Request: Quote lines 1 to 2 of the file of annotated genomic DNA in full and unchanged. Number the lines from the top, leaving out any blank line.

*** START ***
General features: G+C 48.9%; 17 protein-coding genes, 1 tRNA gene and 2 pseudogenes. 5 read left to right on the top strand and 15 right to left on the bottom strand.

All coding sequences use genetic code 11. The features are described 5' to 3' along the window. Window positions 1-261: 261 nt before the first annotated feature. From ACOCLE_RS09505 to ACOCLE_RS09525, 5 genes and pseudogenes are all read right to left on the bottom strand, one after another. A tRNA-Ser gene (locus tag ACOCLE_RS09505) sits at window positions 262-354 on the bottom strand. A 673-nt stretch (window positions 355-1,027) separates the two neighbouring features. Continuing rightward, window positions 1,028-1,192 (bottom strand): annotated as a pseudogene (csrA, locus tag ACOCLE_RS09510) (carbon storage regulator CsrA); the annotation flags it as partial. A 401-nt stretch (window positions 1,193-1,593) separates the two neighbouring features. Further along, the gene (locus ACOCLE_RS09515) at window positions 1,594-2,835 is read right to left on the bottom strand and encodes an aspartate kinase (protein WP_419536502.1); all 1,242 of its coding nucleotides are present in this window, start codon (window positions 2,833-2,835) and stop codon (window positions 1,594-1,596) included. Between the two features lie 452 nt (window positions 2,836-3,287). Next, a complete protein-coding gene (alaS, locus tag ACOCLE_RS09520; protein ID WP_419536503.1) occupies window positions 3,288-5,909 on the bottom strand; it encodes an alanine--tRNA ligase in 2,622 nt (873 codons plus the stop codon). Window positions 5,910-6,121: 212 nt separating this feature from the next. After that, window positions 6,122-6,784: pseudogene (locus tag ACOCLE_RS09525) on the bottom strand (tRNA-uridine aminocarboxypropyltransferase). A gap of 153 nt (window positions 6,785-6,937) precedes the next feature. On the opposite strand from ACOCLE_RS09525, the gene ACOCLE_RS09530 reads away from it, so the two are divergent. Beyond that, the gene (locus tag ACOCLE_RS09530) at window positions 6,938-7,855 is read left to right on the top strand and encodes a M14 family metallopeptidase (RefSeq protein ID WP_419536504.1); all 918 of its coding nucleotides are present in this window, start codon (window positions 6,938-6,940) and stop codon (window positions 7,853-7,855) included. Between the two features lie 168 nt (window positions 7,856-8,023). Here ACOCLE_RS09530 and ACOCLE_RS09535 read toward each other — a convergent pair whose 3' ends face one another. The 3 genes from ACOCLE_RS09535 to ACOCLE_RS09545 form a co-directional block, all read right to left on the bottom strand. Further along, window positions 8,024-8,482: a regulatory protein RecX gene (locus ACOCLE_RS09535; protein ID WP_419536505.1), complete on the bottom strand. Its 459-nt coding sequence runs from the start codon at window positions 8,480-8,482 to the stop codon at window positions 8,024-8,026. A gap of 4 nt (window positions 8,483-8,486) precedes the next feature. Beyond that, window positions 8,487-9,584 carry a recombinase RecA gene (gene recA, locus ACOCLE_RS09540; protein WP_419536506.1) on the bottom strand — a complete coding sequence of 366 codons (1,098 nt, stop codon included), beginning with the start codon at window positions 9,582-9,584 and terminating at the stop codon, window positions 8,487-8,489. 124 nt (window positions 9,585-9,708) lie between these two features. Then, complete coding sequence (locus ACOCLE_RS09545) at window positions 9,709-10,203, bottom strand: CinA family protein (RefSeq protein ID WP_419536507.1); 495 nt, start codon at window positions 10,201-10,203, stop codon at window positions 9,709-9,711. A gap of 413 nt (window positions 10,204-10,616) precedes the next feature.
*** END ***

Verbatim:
General features: G+C 48.9%; 17 protein-coding genes, 1 tRNA gene and 2 pseudogenes. 5 read left to right on the top strand and 15 right to left on the bottom strand.

All coding sequences use genetic code 11. The features are described 5' to 3' along the window. Window positions 1-261: 261 nt before the first annotated feature. From ACOCLE_RS09505 to ACOCLE_RS09525, 5 genes and pseudogenes are all read right to left on the bottom strand, one after another. A tRNA-Ser gene (locus tag ACOCLE_RS09505) sits at window positions 262-354 on the bottom strand. A 673-nt stretch (window positions 355-1,027) separates the two neighbouring features. Continuing rightward, window positions 1,028-1,192 (bottom strand): annotated as a pseudogene (csrA, locus tag ACOCLE_RS09510) (carbon storage regulator CsrA); the annotation flags it as partial. A 401-nt stretch (window positions 1,193-1,593) separates the two neighbouring features. Further along, the gene (locus ACOCLE_RS09515) at window positions 1,594-2,835 is read right to left on the bottom strand and encodes an aspartate kinase (protein WP_419536502.1); all 1,242 of its coding nucleotides are present in this window, start codon (window positions 2,833-2,835) and stop codon (window positions 1,594-1,596) included. Between the two features lie 452 nt (window positions 2,836-3,287). Next, a complete protein-coding gene (alaS, locus tag ACOCLE_RS09520; protein ID WP_419536503.1) occupies window positions 3,288-5,909 on the bottom strand; it encodes an alanine--tRNA ligase in 2,622 nt (873 codons plus the stop codon). Window positions 5,910-6,121: 212 nt separating this feature from the next. After that, window positions 6,122-6,784: pseudogene (locus tag ACOCLE_RS09525) on the bottom strand (tRNA-uridine aminocarboxypropyltransferase). A gap of 153 nt (window positions 6,785-6,937) precedes the next feature. On the opposite strand from ACOCLE_RS09525, the gene ACOCLE_RS09530 reads away from it, so the two are divergent. Beyond that, the gene (locus tag ACOCLE_RS09530) at window positions 6,938-7,855 is read left to right on the top strand and encodes a M14 family metallopeptidase (RefSeq protein ID WP_419536504.1); all 918 of its coding nucleotides are present in this window, start codon (window positions 6,938-6,940) and stop codon (window positions 7,853-7,855) included. Between the two features lie 168 nt (window positions 7,856-8,023). Here ACOCLE_RS09530 and ACOCLE_RS09535 read toward each other — a convergent pair whose 3' ends face one another. The 3 genes from ACOCLE_RS09535 to ACOCLE_RS09545 form a co-directional block, all read right to left on the bottom strand. Further along, window positions 8,024-8,482: a regulatory protein RecX gene (locus ACOCLE_RS09535; protein ID WP_419536505.1), complete on the bottom strand. Its 459-nt coding sequence runs from the start codon at window positions 8,480-8,482 to the stop codon at window positions 8,024-8,026. A gap of 4 nt (window positions 8,483-8,486) precedes the next feature. Beyond that, window positions 8,487-9,584 carry a recombinase RecA gene (gene recA, locus ACOCLE_RS09540; protein WP_419536506.1) on the bottom strand — a complete coding sequence of 366 codons (1,098 nt, stop codon included), beginning with the start codon at window positions 9,582-9,584 and terminating at the stop codon, window positions 8,487-8,489. 124 nt (window positions 9,585-9,708) lie between these two features. Then, complete coding sequence (locus ACOCLE_RS09545) at window positions 9,709-10,203, bottom strand: CinA family protein (RefSeq protein ID WP_419536507.1); 495 nt, start codon at window positions 10,201-10,203, stop codon at window positions 9,709-9,711. A gap of 413 nt (window positions 10,204-10,616) precedes the next feature.